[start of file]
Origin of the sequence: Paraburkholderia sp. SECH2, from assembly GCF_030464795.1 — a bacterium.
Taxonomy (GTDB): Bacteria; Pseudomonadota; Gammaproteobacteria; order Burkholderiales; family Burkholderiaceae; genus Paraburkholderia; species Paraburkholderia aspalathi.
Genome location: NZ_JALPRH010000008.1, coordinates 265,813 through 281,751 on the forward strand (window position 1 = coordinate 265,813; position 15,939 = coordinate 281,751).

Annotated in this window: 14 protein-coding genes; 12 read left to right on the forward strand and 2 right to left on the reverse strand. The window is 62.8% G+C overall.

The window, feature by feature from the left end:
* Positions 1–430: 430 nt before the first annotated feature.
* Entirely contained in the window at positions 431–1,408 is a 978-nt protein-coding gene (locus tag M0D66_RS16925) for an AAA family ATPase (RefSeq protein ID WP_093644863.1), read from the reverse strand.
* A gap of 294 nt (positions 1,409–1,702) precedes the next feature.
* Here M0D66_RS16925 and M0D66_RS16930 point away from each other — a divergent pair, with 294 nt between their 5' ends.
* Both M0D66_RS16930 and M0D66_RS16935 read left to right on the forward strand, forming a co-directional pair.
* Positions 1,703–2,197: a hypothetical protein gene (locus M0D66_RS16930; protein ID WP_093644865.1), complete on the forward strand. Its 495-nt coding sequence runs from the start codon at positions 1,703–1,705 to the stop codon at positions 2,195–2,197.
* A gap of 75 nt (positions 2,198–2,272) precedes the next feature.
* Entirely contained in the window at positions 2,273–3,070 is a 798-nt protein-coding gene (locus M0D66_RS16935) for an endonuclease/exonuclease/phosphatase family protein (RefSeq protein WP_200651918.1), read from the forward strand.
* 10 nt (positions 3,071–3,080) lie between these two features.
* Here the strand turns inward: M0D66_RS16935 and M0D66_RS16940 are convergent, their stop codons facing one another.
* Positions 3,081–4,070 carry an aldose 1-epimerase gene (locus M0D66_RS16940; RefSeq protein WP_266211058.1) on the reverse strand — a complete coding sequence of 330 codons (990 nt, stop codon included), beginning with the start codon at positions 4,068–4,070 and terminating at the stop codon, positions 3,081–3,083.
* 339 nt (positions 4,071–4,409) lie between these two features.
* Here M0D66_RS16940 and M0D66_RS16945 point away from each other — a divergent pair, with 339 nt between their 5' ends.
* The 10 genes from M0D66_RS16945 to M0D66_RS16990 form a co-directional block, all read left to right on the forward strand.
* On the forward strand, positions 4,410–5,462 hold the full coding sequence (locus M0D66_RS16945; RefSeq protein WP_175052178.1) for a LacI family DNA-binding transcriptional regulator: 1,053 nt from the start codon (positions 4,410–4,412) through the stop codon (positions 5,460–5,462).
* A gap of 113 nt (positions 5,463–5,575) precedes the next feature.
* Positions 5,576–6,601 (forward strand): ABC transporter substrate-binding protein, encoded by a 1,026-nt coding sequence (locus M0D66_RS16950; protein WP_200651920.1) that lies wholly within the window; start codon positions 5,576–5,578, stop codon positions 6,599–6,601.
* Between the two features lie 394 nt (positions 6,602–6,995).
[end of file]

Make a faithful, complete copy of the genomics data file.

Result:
Origin of the sequence: Paraburkholderia sp. SECH2, from assembly GCF_030464795.1 — a bacterium.
Taxonomy (GTDB): Bacteria; Pseudomonadota; Gammaproteobacteria; order Burkholderiales; family Burkholderiaceae; genus Paraburkholderia; species Paraburkholderia aspalathi.
Genome location: NZ_JALPRH010000008.1, coordinates 265,813 through 281,751 on the forward strand (window position 1 = coordinate 265,813; position 15,939 = coordinate 281,751).

Annotated in this window: 14 protein-coding genes; 12 read left to right on the forward strand and 2 right to left on the reverse strand. The window is 62.8% G+C overall.

The window, feature by feature from the left end:
* Positions 1–430: 430 nt before the first annotated feature.
* Entirely contained in the window at positions 431–1,408 is a 978-nt protein-coding gene (locus tag M0D66_RS16925) for an AAA family ATPase (RefSeq protein ID WP_093644863.1), read from the reverse strand.
* A gap of 294 nt (positions 1,409–1,702) precedes the next feature.
* Here M0D66_RS16925 and M0D66_RS16930 point away from each other — a divergent pair, with 294 nt between their 5' ends.
* Both M0D66_RS16930 and M0D66_RS16935 read left to right on the forward strand, forming a co-directional pair.
* Positions 1,703–2,197: a hypothetical protein gene (locus M0D66_RS16930; protein ID WP_093644865.1), complete on the forward strand. Its 495-nt coding sequence runs from the start codon at positions 1,703–1,705 to the stop codon at positions 2,195–2,197.
* A gap of 75 nt (positions 2,198–2,272) precedes the next feature.
* Entirely contained in the window at positions 2,273–3,070 is a 798-nt protein-coding gene (locus M0D66_RS16935) for an endonuclease/exonuclease/phosphatase family protein (RefSeq protein WP_200651918.1), read from the forward strand.
* 10 nt (positions 3,071–3,080) lie between these two features.
* Here the strand turns inward: M0D66_RS16935 and M0D66_RS16940 are convergent, their stop codons facing one another.
* Positions 3,081–4,070 carry an aldose 1-epimerase gene (locus M0D66_RS16940; RefSeq protein WP_266211058.1) on the reverse strand — a complete coding sequence of 330 codons (990 nt, stop codon included), beginning with the start codon at positions 4,068–4,070 and terminating at the stop codon, positions 3,081–3,083.
* 339 nt (positions 4,071–4,409) lie between these two features.
* Here M0D66_RS16940 and M0D66_RS16945 point away from each other — a divergent pair, with 339 nt between their 5' ends.
* The 10 genes from M0D66_RS16945 to M0D66_RS16990 form a co-directional block, all read left to right on the forward strand.
* On the forward strand, positions 4,410–5,462 hold the full coding sequence (locus M0D66_RS16945; RefSeq protein WP_175052178.1) for a LacI family DNA-binding transcriptional regulator: 1,053 nt from the start codon (positions 4,410–4,412) through the stop codon (positions 5,460–5,462).
* A gap of 113 nt (positions 5,463–5,575) precedes the next feature.
* Positions 5,576–6,601 (forward strand): ABC transporter substrate-binding protein, encoded by a 1,026-nt coding sequence (locus M0D66_RS16950; protein WP_200651920.1) that lies wholly within the window; start codon positions 5,576–5,578, stop codon positions 6,599–6,601.
* Between the two features lie 394 nt (positions 6,602–6,995).